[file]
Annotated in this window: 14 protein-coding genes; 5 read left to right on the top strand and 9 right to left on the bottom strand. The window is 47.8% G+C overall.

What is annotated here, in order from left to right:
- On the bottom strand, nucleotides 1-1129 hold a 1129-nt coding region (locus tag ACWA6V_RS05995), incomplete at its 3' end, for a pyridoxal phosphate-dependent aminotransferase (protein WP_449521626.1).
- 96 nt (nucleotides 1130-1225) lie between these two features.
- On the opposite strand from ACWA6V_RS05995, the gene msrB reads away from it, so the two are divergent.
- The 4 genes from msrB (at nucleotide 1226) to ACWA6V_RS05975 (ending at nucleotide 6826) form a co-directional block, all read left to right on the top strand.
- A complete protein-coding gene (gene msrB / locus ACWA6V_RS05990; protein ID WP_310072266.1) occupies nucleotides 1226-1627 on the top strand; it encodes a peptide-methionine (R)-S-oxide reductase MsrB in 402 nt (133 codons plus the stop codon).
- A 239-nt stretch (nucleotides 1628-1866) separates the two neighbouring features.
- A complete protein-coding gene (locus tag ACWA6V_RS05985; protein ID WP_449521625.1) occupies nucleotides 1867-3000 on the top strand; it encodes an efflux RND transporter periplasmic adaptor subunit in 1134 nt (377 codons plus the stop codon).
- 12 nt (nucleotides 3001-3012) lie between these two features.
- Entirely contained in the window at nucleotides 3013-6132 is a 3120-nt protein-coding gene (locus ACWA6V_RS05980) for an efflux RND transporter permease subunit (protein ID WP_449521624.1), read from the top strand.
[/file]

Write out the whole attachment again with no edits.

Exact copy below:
Annotated in this window: 14 protein-coding genes; 5 read left to right on the top strand and 9 right to left on the bottom strand. The window is 47.8% G+C overall.

What is annotated here, in order from left to right:
- On the bottom strand, nucleotides 1-1129 hold a 1129-nt coding region (locus tag ACWA6V_RS05995), incomplete at its 3' end, for a pyridoxal phosphate-dependent aminotransferase (protein WP_449521626.1).
- 96 nt (nucleotides 1130-1225) lie between these two features.
- On the opposite strand from ACWA6V_RS05995, the gene msrB reads away from it, so the two are divergent.
- The 4 genes from msrB (at nucleotide 1226) to ACWA6V_RS05975 (ending at nucleotide 6826) form a co-directional block, all read left to right on the top strand.
- A complete protein-coding gene (gene msrB / locus ACWA6V_RS05990; protein ID WP_310072266.1) occupies nucleotides 1226-1627 on the top strand; it encodes a peptide-methionine (R)-S-oxide reductase MsrB in 402 nt (133 codons plus the stop codon).
- A 239-nt stretch (nucleotides 1628-1866) separates the two neighbouring features.
- A complete protein-coding gene (locus tag ACWA6V_RS05985; protein ID WP_449521625.1) occupies nucleotides 1867-3000 on the top strand; it encodes an efflux RND transporter periplasmic adaptor subunit in 1134 nt (377 codons plus the stop codon).
- 12 nt (nucleotides 3001-3012) lie between these two features.
- Entirely contained in the window at nucleotides 3013-6132 is a 3120-nt protein-coding gene (locus ACWA6V_RS05980) for an efflux RND transporter permease subunit (protein ID WP_449521624.1), read from the top strand.